A classic sign of addictive behavior is when

“A classic sign of addictive behavior is when something not human starts to supplant human relationships.”

—Arthur C. Brooks, faculty member of the Harvard Business School

Image from Unsplash by Unsplash

Over the 4th of July holiday we attended a family pool party. The weather and water temperature were perfect. It was extra special because everyone focused on each other the entire day without a cell phone in sight — except for one individual.

When not swimming or eating, this person was head down in his device, even when his bathing-suit-clad children were seeking his attention to talk or play.

EXERCISE:

Where do you or others in your life prioritize things over people? What addictive behaviors need some adjustment to demonstrate that the best things in life are not things?

We take care of the future best by taking care of the present now

“We take care of the future best by taking care of the present now.”

Jon Kabat-Zinn, Mindfulness Meditation

Image from Amazon

I am currently reading The Carbon Almanac, edited by Seth Godin, who also wrote the Forward. It is a 300+ page book of facts about climate change.

Representing the global efforts of more than three hundred volunteers in over 40 countries, it is the most up to date and well-vetted resource that presents where we are and how we got here, in language that we can all understand.

This book is a call to action to have all people, organizations, and governments come together to meet this moment in time to take care of our world and each other.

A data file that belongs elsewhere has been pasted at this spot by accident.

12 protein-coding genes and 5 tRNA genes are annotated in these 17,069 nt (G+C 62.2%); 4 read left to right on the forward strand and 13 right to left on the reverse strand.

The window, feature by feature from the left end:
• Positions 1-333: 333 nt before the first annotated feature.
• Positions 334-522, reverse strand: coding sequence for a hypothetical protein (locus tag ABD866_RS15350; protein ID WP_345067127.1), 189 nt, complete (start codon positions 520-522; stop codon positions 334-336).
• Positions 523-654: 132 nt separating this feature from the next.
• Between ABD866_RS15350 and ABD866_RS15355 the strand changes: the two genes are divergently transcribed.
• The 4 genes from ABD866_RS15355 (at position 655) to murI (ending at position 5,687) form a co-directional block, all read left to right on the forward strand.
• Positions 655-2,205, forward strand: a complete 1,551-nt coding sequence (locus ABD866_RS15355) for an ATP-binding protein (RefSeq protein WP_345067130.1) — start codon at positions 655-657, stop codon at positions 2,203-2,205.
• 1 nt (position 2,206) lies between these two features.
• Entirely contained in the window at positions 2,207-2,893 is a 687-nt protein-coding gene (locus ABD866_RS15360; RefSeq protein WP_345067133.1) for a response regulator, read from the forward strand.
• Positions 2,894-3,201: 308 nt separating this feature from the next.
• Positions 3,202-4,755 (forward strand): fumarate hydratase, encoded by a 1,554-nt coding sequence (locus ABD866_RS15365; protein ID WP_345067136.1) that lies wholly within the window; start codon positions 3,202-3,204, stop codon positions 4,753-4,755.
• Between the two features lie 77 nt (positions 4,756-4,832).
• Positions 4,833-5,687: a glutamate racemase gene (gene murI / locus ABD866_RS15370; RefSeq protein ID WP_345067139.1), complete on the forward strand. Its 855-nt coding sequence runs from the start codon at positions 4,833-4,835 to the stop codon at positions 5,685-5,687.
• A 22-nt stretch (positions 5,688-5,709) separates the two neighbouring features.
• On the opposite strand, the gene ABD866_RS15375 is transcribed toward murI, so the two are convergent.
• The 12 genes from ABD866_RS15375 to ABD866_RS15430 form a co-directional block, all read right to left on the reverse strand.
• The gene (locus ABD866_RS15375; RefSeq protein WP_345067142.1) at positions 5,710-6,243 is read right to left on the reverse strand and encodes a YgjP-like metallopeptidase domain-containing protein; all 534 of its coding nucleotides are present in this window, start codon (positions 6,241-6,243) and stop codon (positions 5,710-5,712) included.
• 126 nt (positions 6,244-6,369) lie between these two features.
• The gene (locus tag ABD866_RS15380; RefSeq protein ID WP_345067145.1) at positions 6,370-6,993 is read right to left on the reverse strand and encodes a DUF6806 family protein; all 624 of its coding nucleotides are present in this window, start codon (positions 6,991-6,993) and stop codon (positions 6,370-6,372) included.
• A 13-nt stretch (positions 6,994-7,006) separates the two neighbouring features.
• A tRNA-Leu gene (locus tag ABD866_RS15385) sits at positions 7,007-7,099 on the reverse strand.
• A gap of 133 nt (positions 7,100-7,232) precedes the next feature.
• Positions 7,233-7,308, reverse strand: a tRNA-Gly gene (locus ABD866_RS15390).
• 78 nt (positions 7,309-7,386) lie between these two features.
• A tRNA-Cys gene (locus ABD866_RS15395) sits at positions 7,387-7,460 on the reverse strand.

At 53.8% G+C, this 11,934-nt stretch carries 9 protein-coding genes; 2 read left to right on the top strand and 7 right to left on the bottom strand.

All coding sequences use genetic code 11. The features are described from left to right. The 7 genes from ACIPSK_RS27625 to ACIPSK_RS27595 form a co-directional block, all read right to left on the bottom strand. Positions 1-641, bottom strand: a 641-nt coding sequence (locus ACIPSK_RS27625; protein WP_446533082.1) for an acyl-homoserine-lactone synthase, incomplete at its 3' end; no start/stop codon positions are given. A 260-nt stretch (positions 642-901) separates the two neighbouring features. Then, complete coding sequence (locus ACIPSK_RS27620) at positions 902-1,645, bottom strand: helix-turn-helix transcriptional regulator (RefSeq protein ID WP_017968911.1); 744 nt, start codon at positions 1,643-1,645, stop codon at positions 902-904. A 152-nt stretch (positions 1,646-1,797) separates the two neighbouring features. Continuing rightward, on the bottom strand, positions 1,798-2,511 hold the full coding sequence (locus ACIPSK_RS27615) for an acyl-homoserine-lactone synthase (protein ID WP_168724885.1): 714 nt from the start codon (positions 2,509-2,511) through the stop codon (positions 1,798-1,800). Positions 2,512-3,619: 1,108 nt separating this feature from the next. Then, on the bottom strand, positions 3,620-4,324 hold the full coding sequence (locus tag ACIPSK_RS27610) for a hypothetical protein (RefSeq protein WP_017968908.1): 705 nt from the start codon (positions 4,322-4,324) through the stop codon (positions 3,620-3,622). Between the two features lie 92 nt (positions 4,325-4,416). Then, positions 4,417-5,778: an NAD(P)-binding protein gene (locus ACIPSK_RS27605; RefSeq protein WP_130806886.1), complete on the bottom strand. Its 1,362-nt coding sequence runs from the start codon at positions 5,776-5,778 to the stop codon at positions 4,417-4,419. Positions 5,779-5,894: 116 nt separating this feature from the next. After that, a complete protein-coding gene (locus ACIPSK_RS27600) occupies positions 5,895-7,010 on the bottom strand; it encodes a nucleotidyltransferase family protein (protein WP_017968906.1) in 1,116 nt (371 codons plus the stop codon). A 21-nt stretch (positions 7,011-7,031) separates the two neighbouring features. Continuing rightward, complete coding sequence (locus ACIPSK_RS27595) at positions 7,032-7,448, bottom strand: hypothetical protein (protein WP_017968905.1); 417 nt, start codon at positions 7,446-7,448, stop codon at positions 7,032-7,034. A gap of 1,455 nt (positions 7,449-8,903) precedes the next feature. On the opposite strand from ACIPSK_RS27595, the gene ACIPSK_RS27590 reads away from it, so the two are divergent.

EXERCISE:

Please order, read, and discuss this important book with others in your various communities.

Encourage others to actively participate in this urgent global effort.

We can choose to be courageous whether we are ready or not

We can choose to be courageous whether we are ready or not.

—Calm App Reflection

Image from Freeclassicimages.com

Today’s thought reminds me of Hugh Laurie’s quote, “There is no such thing as ready. There is only now.”

How much of the time do you find yourself in a state of preparation before you shoot, ship, or act? When we wait to actually feel ready and 100% confident on our success, we are probably too late.

We recently saw and enjoyed the new Elvis movie. I was surprised to learn about how nervous and fearful Elvis was before getting on stage to shake things up in his unique and controversial style.

EXERCISE:

In what parts of your life are you waiting to be ready?

Where is it time to shake things up?

How would choosing to be more courageous help you realize more of your full potential?

It may be Now or Never.

Friday Review: Conscience

Friday Review: Conscience

How strong is the voice of your conscience? Here are a few related posts you may have missed.